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The nuclear envelope consists of an outer and inner membrane
Mitochondria structure: (1) inner membrane, (2) outer membrane, (3) cristae, (4) matrix
A chloroplast with an outer and inner membrane surrounding the stroma and thylakoids

The inner membrane is the biological membrane (phospholipid bilayer) of an organelle or Gram-negative bacteria that is within an outer membrane.

In eukaryotic cells, this inner membrane is present within the nuclear envelope, mitochondria and plastids like the chloroplast. The lumen between the inner and outer membranes is referred to as intermembrane space.

In prokaryotic cells such as many Gram-negative bacteria, the space between the inner and outer membrane is commonly referred to as the periplasmic space or periplasm. The inner membrane may also be referred to as the cytoplasmic membrane and it is similar in structure and protein content as the cytoplasmic membrane of other bacteria that contain only one membrane (such as most Gram-positive bacteria).

This structural arrangement of an inner and outer membrane is thought to be similar in Gram-negative bacteria, mitochondria and chloroplasts due to their ancestral relationship, as outlined in the endosymbiotic theory.

Inner membrane of the nuclear envelope

The inner membrane of the nuclear envelope is connected to the outer nuclear envelope membrane through nuclear pores. It contains a number of proteins involved in the structural organization of the nucleus and the attachment of chromatin to the nuclear envelope. In metazoan cells, the inner nuclear membrane contains proteins of the nuclear lamina, a protein meshwork underlying the nuclear envelope and providing structural support. Mutations in inner nuclear envelope proteins can cause nuclear envelopathies, a number of genetic disorders in humans.

See also

For eukaryotes

For bacteria

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File:Chloroplast
A chloroplast with an outer and inner membrane surrounding the stroma and thylakoids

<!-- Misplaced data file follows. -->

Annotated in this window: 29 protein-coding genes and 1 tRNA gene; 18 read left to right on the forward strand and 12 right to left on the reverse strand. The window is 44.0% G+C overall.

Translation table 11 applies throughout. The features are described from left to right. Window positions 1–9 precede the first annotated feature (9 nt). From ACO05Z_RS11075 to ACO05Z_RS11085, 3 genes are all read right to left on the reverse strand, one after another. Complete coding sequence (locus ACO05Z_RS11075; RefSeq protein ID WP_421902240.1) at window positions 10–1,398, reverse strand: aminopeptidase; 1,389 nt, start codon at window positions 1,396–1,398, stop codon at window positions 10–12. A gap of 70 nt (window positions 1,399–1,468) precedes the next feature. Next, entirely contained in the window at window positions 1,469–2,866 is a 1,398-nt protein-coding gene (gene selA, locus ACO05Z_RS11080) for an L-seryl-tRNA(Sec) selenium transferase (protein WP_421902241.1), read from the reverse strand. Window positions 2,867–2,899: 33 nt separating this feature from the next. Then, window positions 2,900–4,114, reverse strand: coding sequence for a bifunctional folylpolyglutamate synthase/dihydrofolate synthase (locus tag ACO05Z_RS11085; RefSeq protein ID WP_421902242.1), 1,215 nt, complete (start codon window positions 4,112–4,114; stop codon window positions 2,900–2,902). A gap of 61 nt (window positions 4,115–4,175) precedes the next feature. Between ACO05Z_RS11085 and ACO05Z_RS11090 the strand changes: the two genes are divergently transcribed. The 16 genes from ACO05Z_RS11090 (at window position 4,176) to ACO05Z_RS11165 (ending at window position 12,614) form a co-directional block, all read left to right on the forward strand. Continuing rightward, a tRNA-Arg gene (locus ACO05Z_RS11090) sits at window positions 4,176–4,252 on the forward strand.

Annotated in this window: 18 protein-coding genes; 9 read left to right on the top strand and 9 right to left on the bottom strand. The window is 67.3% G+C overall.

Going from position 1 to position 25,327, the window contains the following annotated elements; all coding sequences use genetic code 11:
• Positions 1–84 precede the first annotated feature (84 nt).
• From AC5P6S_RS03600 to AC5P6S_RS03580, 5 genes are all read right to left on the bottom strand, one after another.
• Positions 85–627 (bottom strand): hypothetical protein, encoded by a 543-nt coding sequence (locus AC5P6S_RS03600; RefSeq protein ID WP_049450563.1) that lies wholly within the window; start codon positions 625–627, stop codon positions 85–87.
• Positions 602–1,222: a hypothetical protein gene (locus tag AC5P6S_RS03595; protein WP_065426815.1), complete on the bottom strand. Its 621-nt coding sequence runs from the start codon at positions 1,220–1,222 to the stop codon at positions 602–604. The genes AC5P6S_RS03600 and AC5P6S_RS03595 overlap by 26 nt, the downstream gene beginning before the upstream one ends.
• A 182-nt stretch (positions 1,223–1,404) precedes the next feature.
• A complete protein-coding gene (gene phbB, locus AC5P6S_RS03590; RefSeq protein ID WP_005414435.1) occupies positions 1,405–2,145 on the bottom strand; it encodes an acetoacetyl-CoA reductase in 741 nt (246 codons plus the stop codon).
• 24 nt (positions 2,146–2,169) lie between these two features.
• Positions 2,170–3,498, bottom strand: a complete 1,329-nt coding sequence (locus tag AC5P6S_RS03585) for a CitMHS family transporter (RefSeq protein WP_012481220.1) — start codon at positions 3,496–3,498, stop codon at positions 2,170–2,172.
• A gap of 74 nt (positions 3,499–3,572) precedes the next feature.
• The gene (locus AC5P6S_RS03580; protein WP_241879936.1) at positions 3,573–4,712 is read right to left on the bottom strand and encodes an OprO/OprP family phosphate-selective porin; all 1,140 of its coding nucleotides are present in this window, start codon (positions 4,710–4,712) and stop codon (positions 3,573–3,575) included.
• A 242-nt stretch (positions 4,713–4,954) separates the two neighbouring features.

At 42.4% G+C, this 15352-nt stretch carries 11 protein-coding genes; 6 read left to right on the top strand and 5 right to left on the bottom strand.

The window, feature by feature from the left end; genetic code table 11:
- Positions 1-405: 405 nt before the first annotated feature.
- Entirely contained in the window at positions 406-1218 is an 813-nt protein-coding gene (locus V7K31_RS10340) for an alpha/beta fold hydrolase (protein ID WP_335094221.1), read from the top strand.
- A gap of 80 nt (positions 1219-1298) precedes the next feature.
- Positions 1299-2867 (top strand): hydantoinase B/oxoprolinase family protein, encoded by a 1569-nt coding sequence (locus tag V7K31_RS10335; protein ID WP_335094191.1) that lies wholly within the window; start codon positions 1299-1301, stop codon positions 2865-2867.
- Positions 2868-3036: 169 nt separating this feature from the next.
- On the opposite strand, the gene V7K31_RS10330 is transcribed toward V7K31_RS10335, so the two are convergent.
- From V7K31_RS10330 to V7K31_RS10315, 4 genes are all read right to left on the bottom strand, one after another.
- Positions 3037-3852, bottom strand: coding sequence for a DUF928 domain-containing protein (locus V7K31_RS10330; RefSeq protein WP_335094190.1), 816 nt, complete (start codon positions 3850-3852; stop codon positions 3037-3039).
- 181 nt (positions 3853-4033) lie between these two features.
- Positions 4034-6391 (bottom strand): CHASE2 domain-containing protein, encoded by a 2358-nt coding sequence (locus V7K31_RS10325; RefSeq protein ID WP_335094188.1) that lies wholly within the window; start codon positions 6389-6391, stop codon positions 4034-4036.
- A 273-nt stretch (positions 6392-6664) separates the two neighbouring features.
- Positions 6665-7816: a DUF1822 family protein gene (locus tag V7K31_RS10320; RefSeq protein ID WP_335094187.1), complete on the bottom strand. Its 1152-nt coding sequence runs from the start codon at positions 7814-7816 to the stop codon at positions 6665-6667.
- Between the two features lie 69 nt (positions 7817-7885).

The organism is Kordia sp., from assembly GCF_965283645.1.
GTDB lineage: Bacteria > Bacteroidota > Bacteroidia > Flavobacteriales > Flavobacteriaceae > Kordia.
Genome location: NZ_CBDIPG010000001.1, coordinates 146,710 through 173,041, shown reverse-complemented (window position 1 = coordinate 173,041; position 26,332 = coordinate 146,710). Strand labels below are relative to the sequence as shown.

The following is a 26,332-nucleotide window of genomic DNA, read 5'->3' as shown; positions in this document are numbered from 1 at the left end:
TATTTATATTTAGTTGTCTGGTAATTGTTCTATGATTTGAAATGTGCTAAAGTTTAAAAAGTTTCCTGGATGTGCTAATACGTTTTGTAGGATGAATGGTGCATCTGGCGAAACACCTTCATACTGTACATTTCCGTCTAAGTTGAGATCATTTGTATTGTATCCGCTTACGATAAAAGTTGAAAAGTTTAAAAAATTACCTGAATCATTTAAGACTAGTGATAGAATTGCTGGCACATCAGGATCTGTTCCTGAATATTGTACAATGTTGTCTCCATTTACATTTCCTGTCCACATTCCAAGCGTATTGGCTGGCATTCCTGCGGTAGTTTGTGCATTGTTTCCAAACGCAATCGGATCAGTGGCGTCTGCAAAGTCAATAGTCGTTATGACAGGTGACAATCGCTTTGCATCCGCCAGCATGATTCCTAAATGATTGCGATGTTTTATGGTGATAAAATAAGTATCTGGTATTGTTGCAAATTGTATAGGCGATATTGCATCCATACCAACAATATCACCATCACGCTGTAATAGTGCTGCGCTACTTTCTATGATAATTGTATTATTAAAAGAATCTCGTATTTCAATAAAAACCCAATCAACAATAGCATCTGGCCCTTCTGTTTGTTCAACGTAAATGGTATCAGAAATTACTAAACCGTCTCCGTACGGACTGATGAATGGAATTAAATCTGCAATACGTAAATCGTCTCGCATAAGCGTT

The inner membrane is the biological membrane (phospholipid bilayer) of an organelle or Gram-negative bacteria that is within an outer membrane.

In eukaryotic cells, this inner membrane is present within the nuclear envelope, mitochondria and plastids like the chloroplast. The lumen between the inner and outer membranes is referred to as intermembrane space.

In prokaryotic cells such as many Gram-negative bacteria, the space between the inner and outer membrane is commonly referred to as the periplasmic space or periplasm. The inner membrane may also be referred to as the cytoplasmic membrane and it is similar in structure and protein content as the cytoplasmic membrane of other bacteria that contain only one membrane (such as most Gram-positive bacteria).

This structural arrangement of an inner and outer membrane is thought to be similar in Gram-negative bacteria, mitochondria and chloroplasts due to their ancestral relationship, as outlined in the endosymbiotic theory.

Inner membrane of the nuclear envelope

The inner membrane of the nuclear envelope is connected to the outer nuclear envelope membrane through nuclear pores. It contains a number of proteins involved in the structural organization of the nucleus and the attachment of chromatin to the nuclear envelope. In metazoan cells, the inner nuclear membrane contains proteins of the nuclear lamina, a protein meshwork underlying the nuclear envelope and providing structural support. Mutations in inner nuclear envelope proteins can cause nuclear envelopathies, a number of genetic disorders in humans.

See also

For eukaryotes

For bacteria


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